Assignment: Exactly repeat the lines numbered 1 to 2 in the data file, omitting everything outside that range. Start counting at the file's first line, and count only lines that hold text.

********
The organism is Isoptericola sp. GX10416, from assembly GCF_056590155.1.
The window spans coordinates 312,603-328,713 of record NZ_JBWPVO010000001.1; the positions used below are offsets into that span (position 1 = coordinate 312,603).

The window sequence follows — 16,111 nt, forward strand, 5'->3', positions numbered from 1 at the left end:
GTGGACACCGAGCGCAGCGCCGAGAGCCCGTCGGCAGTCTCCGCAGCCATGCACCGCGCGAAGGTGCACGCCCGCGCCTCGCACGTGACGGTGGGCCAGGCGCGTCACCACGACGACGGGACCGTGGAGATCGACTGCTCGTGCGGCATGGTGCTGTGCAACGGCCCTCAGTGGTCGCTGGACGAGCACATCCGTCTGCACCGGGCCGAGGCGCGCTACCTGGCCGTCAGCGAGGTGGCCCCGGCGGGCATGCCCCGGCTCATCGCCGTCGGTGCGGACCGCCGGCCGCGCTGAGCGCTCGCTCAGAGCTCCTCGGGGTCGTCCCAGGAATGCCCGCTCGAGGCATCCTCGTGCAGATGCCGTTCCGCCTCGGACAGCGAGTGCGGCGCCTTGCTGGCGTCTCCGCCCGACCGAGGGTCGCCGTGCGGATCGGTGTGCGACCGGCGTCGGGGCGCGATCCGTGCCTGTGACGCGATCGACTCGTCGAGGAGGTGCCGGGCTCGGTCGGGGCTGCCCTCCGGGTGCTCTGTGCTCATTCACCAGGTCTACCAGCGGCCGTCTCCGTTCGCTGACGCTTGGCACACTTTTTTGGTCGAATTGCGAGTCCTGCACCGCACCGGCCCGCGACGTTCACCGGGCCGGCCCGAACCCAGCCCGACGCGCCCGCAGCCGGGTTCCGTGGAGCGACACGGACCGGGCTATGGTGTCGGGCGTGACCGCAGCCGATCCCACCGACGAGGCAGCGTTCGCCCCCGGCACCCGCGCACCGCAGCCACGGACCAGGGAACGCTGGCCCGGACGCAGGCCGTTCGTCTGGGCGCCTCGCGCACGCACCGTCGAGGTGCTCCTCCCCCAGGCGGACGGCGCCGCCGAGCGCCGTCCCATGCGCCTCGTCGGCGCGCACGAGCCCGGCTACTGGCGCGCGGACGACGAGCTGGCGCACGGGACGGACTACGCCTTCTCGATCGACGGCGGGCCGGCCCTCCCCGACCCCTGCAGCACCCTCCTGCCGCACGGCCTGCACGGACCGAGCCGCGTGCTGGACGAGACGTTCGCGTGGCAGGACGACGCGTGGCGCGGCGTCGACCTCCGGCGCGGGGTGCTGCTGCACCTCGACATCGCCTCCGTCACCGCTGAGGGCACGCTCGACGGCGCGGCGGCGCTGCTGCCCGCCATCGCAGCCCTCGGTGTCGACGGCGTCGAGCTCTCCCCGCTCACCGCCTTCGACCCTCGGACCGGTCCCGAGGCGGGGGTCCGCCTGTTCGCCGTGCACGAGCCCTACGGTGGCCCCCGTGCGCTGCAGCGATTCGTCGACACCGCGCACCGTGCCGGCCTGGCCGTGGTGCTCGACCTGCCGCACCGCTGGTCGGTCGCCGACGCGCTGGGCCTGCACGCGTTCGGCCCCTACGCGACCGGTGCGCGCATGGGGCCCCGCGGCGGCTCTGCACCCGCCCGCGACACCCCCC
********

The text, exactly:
The organism is Isoptericola sp. GX10416, from assembly GCF_056590155.1.
The window spans coordinates 312,603-328,713 of record NZ_JBWPVO010000001.1; the positions used below are offsets into that span (position 1 = coordinate 312,603).